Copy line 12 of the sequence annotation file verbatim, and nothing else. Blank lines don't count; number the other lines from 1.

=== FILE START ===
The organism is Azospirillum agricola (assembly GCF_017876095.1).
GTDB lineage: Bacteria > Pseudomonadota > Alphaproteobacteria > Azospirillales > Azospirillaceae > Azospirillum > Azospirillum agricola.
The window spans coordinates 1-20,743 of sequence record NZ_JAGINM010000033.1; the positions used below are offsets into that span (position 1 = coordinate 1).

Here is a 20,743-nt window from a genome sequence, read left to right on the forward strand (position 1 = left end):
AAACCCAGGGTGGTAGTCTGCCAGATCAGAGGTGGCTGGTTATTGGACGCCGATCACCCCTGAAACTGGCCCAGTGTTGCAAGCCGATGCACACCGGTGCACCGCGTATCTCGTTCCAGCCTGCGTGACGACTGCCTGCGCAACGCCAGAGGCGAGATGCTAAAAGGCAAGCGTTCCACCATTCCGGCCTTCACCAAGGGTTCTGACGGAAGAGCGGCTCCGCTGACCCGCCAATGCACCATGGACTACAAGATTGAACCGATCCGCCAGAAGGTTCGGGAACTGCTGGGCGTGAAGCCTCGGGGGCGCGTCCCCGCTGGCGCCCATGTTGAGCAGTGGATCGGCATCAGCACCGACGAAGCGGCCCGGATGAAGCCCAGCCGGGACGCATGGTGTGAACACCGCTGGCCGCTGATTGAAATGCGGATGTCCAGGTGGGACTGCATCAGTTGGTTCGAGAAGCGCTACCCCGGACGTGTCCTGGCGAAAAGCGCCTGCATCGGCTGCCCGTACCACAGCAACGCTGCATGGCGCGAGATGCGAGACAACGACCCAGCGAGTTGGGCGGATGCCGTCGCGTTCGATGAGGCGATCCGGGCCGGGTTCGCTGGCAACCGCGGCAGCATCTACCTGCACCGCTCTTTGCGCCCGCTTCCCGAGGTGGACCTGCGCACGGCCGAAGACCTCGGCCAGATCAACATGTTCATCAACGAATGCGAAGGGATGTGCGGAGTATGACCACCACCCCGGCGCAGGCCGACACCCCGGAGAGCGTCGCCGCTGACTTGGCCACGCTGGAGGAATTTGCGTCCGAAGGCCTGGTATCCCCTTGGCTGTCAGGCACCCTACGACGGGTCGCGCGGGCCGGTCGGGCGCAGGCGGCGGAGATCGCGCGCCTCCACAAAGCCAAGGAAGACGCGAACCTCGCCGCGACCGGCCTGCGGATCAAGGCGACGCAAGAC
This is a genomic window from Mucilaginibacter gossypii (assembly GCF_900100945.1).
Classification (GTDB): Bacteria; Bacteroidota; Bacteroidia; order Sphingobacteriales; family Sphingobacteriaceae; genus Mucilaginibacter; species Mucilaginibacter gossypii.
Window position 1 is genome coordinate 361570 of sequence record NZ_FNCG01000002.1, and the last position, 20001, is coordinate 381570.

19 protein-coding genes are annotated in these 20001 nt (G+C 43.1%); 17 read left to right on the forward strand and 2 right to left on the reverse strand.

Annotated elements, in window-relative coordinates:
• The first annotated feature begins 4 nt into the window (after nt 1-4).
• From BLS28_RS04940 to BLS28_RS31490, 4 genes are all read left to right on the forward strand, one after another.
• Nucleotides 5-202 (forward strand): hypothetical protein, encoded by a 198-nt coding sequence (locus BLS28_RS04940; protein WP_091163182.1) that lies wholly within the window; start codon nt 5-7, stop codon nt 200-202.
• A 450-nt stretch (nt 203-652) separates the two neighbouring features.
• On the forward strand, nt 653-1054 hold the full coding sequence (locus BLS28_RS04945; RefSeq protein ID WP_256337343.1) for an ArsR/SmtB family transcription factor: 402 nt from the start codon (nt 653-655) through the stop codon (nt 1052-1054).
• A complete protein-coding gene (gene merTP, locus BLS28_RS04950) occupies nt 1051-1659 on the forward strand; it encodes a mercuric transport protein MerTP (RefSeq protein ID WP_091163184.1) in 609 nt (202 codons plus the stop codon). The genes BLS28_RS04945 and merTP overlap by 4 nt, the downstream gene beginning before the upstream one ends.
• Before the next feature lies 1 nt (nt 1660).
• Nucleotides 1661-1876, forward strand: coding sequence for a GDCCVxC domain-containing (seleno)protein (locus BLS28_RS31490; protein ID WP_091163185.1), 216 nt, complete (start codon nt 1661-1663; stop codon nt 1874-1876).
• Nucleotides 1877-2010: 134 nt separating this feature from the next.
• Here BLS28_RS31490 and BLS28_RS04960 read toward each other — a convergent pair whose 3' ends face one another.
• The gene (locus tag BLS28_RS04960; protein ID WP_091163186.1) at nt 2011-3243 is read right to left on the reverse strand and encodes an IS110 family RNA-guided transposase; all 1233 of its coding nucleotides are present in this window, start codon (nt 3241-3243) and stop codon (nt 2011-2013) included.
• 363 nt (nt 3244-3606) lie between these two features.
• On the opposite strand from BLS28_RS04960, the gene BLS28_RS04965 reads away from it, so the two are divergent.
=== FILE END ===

• From BLS28_RS04940 to BLS28_RS31490, 4 genes are all read left to right on the forward strand, one after another.